Reading Week and being in the top 40 over 40

Books and ipad on table

Last month, I was super-stoked to be listed in Forbes as one of the 40 women to watch over 40. As I’ve written on here several times, I call bullshit on the belief that start-ups must all be run by Mark Zuckerberg clones. The idea that everyone over 30 has outdated skills is based on the ludicrous assumption that all people quit learning when they finish formal education. Sadly, that is true for too many people but there are plenty of people who are just the opposite.

Make deliberate attempts to keep on learning: #48 of  the things I have learned in (almost) 55 years

When I first finished my PhD at age 31, I looked around saw people who were every bit as capable as me who had fallen into a trap –  they climbed the ladder in administration, taught the same classes to 200 undergraduates four times a year or wrote the same type of programs over and over – and at 50 they were ten years behind the field because they were “too busy” to keep up. I swore that was not going to be me in twenty years. (Some of those same people were very helpful and encouraging to me, I might add, cautioning me against taking on too many committee responsibilities, for example.)

Over the years I have made it a point to

  1. teach at least one graduate course per year, because you have to really learn something well to explain it,
  2. speak at least three times a year at a conference, (same reason as #1)
  3. attend a DIFFERENT conference I have never attended at least every two years – that way I am not hearing the same people repeat the same ideas, nor giving the same talk myself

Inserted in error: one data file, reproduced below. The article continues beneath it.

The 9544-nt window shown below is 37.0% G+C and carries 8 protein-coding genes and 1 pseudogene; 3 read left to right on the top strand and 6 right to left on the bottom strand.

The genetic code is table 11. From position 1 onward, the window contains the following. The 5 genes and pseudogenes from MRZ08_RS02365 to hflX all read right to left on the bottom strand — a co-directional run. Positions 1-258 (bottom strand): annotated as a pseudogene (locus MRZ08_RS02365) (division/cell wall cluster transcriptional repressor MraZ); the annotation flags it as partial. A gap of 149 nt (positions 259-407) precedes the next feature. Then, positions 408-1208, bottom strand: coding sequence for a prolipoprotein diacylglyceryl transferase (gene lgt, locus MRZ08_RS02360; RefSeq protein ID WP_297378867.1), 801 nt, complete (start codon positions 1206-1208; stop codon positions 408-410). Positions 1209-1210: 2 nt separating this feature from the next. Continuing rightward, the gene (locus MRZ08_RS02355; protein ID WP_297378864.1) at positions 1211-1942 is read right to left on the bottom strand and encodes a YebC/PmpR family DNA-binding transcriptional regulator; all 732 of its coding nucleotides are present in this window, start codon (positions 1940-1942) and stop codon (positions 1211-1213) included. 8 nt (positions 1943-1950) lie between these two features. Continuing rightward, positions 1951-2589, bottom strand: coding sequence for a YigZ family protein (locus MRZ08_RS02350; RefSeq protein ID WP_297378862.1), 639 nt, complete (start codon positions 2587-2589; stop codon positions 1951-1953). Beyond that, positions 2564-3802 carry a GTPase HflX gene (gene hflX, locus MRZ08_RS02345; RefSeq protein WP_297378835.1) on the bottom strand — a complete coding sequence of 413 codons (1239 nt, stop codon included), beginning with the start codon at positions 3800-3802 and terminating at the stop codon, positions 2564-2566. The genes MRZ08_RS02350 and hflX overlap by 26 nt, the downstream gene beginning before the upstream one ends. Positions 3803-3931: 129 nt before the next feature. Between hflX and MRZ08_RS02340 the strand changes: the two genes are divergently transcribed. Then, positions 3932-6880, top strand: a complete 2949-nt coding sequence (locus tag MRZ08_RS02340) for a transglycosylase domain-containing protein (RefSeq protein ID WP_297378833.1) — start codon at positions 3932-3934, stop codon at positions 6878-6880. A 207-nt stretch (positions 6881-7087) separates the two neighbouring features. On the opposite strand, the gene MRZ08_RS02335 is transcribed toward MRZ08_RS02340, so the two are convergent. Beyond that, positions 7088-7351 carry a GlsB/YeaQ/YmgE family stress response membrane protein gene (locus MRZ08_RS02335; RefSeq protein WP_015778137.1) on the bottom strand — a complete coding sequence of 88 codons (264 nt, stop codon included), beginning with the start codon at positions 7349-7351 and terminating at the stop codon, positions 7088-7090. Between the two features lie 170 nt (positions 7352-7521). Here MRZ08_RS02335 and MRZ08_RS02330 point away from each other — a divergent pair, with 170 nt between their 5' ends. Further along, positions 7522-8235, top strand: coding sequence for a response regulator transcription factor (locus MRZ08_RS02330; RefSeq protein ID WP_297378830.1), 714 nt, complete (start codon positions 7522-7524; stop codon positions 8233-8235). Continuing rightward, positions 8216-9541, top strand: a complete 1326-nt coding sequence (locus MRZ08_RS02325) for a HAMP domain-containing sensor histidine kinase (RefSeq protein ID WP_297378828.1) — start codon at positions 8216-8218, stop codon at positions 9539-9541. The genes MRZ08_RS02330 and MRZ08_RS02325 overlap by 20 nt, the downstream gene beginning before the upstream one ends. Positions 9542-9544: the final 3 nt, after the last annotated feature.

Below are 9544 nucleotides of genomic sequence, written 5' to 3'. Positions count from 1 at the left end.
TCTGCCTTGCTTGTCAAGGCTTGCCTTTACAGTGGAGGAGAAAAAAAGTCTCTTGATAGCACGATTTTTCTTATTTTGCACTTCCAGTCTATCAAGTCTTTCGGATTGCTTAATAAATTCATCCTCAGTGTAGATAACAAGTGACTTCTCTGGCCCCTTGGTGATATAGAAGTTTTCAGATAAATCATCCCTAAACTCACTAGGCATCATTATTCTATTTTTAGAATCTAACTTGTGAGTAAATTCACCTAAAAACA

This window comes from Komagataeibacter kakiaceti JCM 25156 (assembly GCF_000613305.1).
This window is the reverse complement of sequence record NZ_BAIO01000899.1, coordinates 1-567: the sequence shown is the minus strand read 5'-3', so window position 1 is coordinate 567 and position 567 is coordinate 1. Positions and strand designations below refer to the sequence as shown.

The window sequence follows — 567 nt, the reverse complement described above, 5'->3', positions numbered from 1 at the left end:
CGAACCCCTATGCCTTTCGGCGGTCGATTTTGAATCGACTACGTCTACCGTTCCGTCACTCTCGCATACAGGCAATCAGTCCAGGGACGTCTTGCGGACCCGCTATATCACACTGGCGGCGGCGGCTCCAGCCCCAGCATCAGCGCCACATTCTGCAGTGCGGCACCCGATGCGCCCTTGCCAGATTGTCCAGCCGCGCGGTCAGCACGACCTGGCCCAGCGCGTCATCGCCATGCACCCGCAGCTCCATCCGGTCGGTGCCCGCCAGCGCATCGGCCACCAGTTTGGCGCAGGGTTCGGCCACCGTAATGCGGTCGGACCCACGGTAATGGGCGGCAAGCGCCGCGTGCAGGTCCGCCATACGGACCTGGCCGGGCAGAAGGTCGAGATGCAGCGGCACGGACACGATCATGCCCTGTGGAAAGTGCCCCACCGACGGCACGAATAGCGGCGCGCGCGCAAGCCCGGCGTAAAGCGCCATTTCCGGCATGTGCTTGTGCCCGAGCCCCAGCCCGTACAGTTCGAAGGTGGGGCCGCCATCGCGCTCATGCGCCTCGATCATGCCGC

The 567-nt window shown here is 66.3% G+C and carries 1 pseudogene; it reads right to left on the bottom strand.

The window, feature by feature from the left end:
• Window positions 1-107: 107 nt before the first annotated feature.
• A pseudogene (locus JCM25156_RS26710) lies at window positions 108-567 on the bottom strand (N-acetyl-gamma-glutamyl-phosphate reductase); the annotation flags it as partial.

4. take a “reverse sabbatical” every ten years and work at a university.

Two years ago, I attended to Gov2.0 conference in LA  – see my point #3  – and met some interesting people, who I promptly followed on twitter because that’s what one does these days. One of those people, Martha McLean who works for the Canadian government, tweeted about “Reading Week”, something Canadian universities did where students had no classes but were just supposed to read.

While I’ve never been able to get a whole week away, I now set aside two or three days, twice a year, and just read books that I think will be helpful to what I’m working on. I don’t write any code during that time, don’t schedule any meetings and I usually try to leave town to avoid the temptation to do anything else. The next couple of days, I’m reading a book on Canvas, re-reading parts of Javascript: The Definitive Guide, which I brought on my iPad and reading Statistics for the Utterly Confused. Our third game is on statistics, and I am also teaching a masters level statistics class this fall. I thought the third book might have useful ideas for both of those.

As for the other two books, yes,  I can read on the plane, I can read in my office at home, but I have found a major benefit to being able to read for hours at a time uninterrupted. Things just seem to connect and sink in more, I have more time to reflect on what I’m learning.

Being a “life-long learning”, continuous self-improvement, staying current – whatever buzz phrase you want to apply – takes a serious, conscientious effort.  You don’t have time NOT to do it. You’ll gradually end up being less and less efficient because you haven’t learned the new tools and techniques that can help you do your job.

You’ll re-invent the wheel because you didn’t find the time to read a wheel catalog.


#49 of the things I have learned in (almost) 55 years —  Reading week is a damn good idea.

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